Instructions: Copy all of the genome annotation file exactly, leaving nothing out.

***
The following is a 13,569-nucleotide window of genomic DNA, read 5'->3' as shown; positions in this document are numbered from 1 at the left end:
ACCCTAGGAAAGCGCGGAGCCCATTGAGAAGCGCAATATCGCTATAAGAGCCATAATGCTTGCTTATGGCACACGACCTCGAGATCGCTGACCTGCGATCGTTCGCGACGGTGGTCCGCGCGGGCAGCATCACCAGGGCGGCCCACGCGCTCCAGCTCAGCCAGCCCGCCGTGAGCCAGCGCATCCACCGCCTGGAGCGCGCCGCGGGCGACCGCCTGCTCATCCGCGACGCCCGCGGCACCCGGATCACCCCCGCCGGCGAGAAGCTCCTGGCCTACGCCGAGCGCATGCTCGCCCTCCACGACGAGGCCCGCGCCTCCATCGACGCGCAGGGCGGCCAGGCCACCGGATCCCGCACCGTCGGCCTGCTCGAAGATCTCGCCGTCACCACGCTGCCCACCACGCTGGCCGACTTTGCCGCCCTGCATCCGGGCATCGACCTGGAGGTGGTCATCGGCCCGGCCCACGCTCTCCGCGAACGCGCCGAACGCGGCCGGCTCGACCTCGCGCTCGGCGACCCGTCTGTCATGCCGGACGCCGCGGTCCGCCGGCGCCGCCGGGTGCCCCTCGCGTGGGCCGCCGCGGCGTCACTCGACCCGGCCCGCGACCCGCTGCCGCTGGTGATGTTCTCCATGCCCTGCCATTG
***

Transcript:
The following is a 13,569-nucleotide window of genomic DNA, read 5'->3' as shown; positions in this document are numbered from 1 at the left end:
ACCCTAGGAAAGCGCGGAGCCCATTGAGAAGCGCAATATCGCTATAAGAGCCATAATGCTTGCTTATGGCACACGACCTCGAGATCGCTGACCTGCGATCGTTCGCGACGGTGGTCCGCGCGGGCAGCATCACCAGGGCGGCCCACGCGCTCCAGCTCAGCCAGCCCGCCGTGAGCCAGCGCATCCACCGCCTGGAGCGCGCCGCGGGCGACCGCCTGCTCATCCGCGACGCCCGCGGCACCCGGATCACCCCCGCCGGCGAGAAGCTCCTGGCCTACGCCGAGCGCATGCTCGCCCTCCACGACGAGGCCCGCGCCTCCATCGACGCGCAGGGCGGCCAGGCCACCGGATCCCGCACCGTCGGCCTGCTCGAAGATCTCGCCGTCACCACGCTGCCCACCACGCTGGCCGACTTTGCCGCCCTGCATCCGGGCATCGACCTGGAGGTGGTCATCGGCCCGGCCCACGCTCTCCGCGAACGCGCCGAACGCGGCCGGCTCGACCTCGCGCTCGGCGACCCGTCTGTCATGCCGGACGCCGCGGTCCGCCGGCGCCGCCGGGTGCCCCTCGCGTGGGCCGCCGCGGCGTCACTCGACCCGGCCCGCGACCCGCTGCCGCTGGTGATGTTCTCCATGCCCTGCCATTG